-----------------------------------------------
      never-block-networks (min: 0, max: 250, current: 1)
      -----------------------------------------------
         ip-address: 209.165.200.224/27
         -----------------------------------------------
      -----------------------------------------------
      block-hosts (min: 0, max: 250, current: 0)
      -----------------------------------------------
--MORE--
 
   

Step 6 Enable blocking on the sensor.

sensor(config-net-gen)# block-enable true
 
   

Step 7 Verify that the setting has been returned to the default.

sensor(config-net-gen)# show settings
   general
   -----------------------------------------------
      log-all-block-events-and-errors: true <defaulted>
      enable-nvram-write: false <defaulted>
      enable-acl-logging: false <defaulted>
      allow-sensor-block: false default: false
      block-enable: true default: true
      block-max-entries: 100 default: 250
      max-interfaces: 250 <defaulted>
      master-blocking-sensors (min: 0, max: 100, current: 0)
      -----------------------------------------------
      -----------------------------------------------
      never-block-hosts (min: 0, max: 250, current: 1)
      -----------------------------------------------
         ip-address: 192.0.2.1
         -----------------------------------------------
      -----------------------------------------------
      never-block-networks (min: 0, max: 250, current: 1)
      -----------------------------------------------
         ip-address: 209.165.200.224/27
         -----------------------------------------------
      -----------------------------------------------
      block-hosts (min: 0, max: 250, current: 0)
      -----------------------------------------------
--MORE--
 
   

Step 8 Exit network access submode.

sensor(config-net-gen)# exit
sensor(config-net)# exit
Apply Changes:?[yes]:
 
   

Step 9 Press Enter to apply the changes or enter no to discard them.


For More Information

For the procedure for configuring the sensor to manage Cisco routers, see Configuring the Sensor to Manage Cisco Routers.

For the procedure for configuring the sensor to manage Cisco routers and switches, seeConfiguring the Sensor to Manage Catalyst 6500 Series Switches and Cisco 7600 Series Routers.

Specifying Maximum Block Entries


Caution We do not recommend setting the maximum block entries higher than 250. Some devices have problems with larger numbers of ACL or shun entries. Refer to the documentation for each device to determine its limits before increasing this number.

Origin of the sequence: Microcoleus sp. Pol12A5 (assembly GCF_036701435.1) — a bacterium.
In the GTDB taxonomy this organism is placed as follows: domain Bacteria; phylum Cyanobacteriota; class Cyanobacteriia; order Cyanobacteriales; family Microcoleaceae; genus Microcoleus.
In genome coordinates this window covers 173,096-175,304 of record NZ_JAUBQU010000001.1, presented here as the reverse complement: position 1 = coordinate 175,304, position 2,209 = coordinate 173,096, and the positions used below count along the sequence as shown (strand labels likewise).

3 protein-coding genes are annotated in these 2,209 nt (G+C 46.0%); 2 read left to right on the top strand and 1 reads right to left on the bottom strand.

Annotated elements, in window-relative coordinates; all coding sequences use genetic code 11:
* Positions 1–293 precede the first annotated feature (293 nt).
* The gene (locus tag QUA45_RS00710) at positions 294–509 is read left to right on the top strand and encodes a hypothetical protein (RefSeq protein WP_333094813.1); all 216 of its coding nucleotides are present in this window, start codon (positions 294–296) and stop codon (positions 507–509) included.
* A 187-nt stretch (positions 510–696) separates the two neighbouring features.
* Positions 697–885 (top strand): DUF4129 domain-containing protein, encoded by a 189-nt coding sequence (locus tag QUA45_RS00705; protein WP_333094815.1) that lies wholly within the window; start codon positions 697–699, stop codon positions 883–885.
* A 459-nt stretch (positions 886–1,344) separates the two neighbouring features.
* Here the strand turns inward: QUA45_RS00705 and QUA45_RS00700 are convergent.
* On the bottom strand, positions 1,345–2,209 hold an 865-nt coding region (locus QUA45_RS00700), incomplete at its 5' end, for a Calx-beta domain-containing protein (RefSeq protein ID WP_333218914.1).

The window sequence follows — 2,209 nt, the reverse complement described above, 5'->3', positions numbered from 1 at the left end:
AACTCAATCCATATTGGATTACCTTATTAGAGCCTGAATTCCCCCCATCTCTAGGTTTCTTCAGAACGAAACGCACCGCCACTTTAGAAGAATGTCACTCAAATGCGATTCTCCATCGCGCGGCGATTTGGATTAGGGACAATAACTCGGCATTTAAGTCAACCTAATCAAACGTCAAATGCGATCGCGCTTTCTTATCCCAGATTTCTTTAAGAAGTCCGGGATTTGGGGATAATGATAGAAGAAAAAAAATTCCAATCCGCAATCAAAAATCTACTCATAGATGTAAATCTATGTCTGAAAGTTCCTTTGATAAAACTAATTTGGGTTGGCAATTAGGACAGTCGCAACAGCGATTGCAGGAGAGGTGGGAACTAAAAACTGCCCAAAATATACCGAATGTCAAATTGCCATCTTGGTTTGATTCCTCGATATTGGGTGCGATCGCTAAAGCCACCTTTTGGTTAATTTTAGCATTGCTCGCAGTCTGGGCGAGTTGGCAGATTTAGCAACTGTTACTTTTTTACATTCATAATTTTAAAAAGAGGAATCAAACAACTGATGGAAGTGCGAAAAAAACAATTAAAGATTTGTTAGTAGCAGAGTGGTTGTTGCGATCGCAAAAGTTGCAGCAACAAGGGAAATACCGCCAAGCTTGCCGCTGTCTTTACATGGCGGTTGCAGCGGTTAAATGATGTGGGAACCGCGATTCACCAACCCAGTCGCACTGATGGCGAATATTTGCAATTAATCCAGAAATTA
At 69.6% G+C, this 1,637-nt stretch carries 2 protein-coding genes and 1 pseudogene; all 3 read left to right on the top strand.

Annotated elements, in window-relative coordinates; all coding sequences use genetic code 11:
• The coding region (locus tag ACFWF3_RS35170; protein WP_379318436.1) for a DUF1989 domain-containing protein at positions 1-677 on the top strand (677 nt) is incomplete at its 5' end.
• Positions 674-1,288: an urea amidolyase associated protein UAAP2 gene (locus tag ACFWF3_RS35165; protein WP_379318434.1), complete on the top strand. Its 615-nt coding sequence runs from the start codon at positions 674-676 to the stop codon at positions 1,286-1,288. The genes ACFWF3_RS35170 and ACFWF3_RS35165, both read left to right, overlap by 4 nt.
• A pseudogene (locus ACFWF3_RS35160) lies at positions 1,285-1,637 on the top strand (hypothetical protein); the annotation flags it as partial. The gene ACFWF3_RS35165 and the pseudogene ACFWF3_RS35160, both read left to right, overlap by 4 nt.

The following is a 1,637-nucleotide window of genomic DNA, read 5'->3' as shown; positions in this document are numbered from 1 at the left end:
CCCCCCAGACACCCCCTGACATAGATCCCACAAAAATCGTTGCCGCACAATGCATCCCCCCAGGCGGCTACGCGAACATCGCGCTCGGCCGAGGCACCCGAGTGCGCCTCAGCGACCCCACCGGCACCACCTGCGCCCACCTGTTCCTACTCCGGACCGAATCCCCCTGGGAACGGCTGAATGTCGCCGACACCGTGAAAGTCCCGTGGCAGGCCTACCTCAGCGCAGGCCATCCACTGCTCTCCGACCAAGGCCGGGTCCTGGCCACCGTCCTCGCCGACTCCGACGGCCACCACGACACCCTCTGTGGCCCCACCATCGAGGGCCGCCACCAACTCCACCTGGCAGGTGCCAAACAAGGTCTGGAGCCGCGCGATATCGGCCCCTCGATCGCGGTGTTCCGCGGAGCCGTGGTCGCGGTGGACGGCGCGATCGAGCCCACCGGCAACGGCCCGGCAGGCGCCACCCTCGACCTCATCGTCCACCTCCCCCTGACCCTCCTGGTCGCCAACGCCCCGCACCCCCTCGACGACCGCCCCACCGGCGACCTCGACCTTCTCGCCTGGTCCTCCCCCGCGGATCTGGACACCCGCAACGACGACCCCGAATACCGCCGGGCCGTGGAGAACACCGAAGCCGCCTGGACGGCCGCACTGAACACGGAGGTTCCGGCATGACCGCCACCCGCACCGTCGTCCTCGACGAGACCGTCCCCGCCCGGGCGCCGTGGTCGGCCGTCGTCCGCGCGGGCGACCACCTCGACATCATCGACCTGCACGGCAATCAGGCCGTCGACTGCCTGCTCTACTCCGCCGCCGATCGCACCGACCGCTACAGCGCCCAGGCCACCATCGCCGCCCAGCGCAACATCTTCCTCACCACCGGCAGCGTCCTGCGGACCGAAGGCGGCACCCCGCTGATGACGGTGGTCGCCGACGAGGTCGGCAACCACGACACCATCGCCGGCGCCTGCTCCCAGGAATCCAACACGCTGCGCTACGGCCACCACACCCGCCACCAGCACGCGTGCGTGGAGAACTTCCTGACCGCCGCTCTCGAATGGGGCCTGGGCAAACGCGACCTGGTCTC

Note The number of blocks will not exceed the maximum block entries. If the maximum is reached, new blocks will not occur until existing blocks time out and are removed.


Use the block-max-entries command in the service network access submode to configure the maximum block entries. You can set how many blocks are to be maintained simultaneously (1 to 65535). The default value is 250.

To change the maximum number of block entries, follow these steps:


Step 1 Log in to the CLI using an account with administrator privileges.

Step 2 Enter network access submode.

sensor# configure terminal
sensor(config)# service network-access
sensor(config-net)#
 
   

Step 3 Enter general submode.

sensor(config-net)# general
 
   

Step 4 Change the maximum number of block entries.

sensor(config-net-gen)# block-max-entries 100
 
   

Step 5 Verify the setting.

sensor(config-net-gen)# show settings
   general
   -----------------------------------------------
      log-all-block-events-and-errors: true <defaulted>
      enable-nvram-write: false <defaulted>
      enable-acl-logging: false <defaulted>
      allow-sensor-block: false default: false
      block-enable: true <defaulted>
      block-max-entries: 100 default: 250
      max-interfaces: 250 <defaulted>
      master-blocking-sensors (min: 0, max: 100, current: 0)
      -----------------------------------------------
      -----------------------------------------------
      never-block-hosts (min: 0, max: 250, current: 1)
      -----------------------------------------------
         ip-address: 192.0.2.1
         -----------------------------------------------
      -----------------------------------------------
      never-block-networks (min: 0, max: 250, current: 1)
      -----------------------------------------------
         ip-address: 209.165.200.224/27
         -----------------------------------------------